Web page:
Good News! Indian State Aims to Save Over $400 Million by Choosing Linux

Schools in Ithe ndian state of Kerala are expected to save ₹3000 crore (roughly $428 million) by choosing Linux as their operating system for school computers under a state-wide project.

The Southern Indian state of Kerala is known for its beautiful backwaters. Kerala is also known for its education policy. The first 100 percent literate Indian state has made IT classes mandatory in schools since 2003 and around 2005 they started to adopt free and open source software. It was a long term plan to boot out proprietary software from the education system.

As a result, the state claimed to save about $50 million per year in licensing costs in 2015. Further expanding their open source mission, Kerala is going to put Linux with open source educational software on more than 200,000 school computers and ‘claims’ save around $428 million in the process, reported Financial Express.

Linux all the way!

Kerala Linux Switch

Preparation is ongoing for country’s largest ICT (information and communication technology) training for teachers is in full-swing. Over 150,000 primary teachers will be trained to use educational software running on Linux under this training.

K Anvar Sadath, vice-chairman and executive director of KITE (Kerala Infrastructure and Technology for Education), disclosed that from the next academic year, more than 200,000 computers in schools will be running Linux.

If we had gone for applications of proprietary nature, each computer would have incurred at least Rs 1.5 lakh (~$2200) in licence fees…

K Anvar Sadath

KITE has created their own distribution named [email protected] GNU/Linux based on Ubuntu. The latest version of this custom distribution runs on Ubuntu 18.04 LTS version, has several free and open source applications specially customized for the state school curriculum.

More institutions worldwide use Linux

It’s not just Kerala, the neighboring state of Tamil Nadu also uses Linux in schools and other public institutions. Many other states are also deploying Linux and open source software under the nation wide open source policy of the Digital India program.

It’s not just India that is going open source. A number of schools and public offices worldwide use Linux with open source software. If you follow It’s FOSS on Instagram or other social media platform, you might remember that I have shared images of Indonesian schools and offices using Linux Mint.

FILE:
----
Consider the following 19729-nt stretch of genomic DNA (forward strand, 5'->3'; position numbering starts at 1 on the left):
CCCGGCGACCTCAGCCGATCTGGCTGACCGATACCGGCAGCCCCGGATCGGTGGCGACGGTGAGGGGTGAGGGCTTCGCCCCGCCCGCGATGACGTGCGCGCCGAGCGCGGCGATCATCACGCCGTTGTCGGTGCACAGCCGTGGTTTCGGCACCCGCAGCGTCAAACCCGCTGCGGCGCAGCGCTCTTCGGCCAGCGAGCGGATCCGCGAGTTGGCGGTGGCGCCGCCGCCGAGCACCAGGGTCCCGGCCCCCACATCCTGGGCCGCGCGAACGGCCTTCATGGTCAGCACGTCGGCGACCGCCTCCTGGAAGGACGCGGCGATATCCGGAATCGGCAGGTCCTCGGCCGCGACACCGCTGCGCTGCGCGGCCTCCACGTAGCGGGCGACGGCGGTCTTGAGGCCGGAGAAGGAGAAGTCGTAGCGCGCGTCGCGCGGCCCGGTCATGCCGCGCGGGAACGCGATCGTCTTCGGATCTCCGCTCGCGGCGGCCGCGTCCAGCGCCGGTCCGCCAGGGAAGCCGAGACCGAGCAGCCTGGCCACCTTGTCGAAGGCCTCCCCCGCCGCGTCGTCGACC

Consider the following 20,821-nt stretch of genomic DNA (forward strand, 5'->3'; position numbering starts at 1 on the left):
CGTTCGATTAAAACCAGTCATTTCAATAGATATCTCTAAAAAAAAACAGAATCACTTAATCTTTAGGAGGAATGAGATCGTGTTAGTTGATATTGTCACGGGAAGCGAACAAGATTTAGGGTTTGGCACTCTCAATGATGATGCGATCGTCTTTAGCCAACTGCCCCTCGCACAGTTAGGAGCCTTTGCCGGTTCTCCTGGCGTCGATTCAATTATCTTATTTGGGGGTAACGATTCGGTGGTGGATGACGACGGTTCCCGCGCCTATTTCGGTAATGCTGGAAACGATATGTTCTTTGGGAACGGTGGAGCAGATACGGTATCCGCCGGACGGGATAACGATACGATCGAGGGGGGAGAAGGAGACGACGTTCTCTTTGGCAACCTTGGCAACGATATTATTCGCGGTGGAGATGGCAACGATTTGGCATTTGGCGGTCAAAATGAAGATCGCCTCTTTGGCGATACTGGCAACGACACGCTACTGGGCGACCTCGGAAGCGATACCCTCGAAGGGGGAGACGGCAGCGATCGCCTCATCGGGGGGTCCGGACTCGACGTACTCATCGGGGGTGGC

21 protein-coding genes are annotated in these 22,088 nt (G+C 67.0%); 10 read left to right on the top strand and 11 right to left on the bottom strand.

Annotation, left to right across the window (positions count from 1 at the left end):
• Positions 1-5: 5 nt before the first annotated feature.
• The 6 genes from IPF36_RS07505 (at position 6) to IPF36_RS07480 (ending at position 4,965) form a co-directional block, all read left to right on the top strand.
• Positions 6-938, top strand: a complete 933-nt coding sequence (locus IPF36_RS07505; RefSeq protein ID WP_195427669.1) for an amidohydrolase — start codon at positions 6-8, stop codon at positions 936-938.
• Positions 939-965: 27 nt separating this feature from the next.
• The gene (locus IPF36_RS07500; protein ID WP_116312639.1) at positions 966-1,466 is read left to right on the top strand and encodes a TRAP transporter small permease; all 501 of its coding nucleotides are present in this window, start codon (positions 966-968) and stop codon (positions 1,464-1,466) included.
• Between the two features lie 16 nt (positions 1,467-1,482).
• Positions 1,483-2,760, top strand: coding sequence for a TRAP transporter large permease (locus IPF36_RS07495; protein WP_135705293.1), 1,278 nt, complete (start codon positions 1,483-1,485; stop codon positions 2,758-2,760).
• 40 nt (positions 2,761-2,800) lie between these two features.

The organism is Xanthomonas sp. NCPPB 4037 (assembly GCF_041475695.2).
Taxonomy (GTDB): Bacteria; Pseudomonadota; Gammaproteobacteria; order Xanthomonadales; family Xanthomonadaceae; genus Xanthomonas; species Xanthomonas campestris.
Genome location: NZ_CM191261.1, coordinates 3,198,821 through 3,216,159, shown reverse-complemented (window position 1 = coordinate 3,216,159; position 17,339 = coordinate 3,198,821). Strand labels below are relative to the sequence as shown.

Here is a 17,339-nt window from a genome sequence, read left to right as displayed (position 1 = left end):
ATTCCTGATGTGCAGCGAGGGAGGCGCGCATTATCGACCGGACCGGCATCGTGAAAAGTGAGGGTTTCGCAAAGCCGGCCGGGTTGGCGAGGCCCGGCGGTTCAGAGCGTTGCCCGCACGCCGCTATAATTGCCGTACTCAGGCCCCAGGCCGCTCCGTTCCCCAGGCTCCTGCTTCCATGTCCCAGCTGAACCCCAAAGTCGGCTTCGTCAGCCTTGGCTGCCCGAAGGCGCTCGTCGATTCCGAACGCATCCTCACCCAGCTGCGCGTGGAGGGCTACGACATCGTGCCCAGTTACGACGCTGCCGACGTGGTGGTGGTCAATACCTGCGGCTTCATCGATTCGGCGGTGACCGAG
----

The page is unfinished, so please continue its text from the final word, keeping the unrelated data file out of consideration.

A few schools and institutions in developed nations have adopted Linux or open source software. Schools from Pennsylvania in the US to Spain have done this in the past. I hope this trend continues.

Have your schools or institutions have opted for Linux and/or open source software over their proprietary alternative? How was the response and experience with it? What do you think of such moves to Linux and open source software in general?

[interaction id=”5cda5f72fd3c1b0ec1eb6148″]

Similar Posts

  • Using Linux Mint saves a lot of teaching time. Linux Mint installs very fast with most apps pre-installed already, and and Linux Mint boots very fast. Linux Mint does not have forced reboots. Installing and updating Windows 10 can take many days with gigabytes of updates for each school computer. Linux Mint is what in the real world real smart businesses use as competitive advantage.

    • Oh using those saved money kerala maintaines a version of linux based on ubuntu with customized DE ( i think it is MATE). and packages some r not even in ubuntu repos..

  • To use Microsoft products in Schools, Institutions we need proper license. Does the same thing applies to Linux as well?

    Should a proper clearance or permission needed to use Linux in ‘n’ number of systems?

  • My friends won’t even try GNU+Linux because they believe it is not “smooth” and “good” like Windows (I’m a CBSE student studying C++98 in “Turbo” C++ in Dosbox)

    I think this is the problem with CBSE students: they are not willing to experiment with the things. BTW CBSE doesn’t promote FOSS and even when they do mention it in their syllabus they are very old software or technology in which makes students think open source is not much good

    • oh turbo C++ is released in 2006. It does not natively run on any os as on today. kerala carriculum teaches video editing to python graphics all foss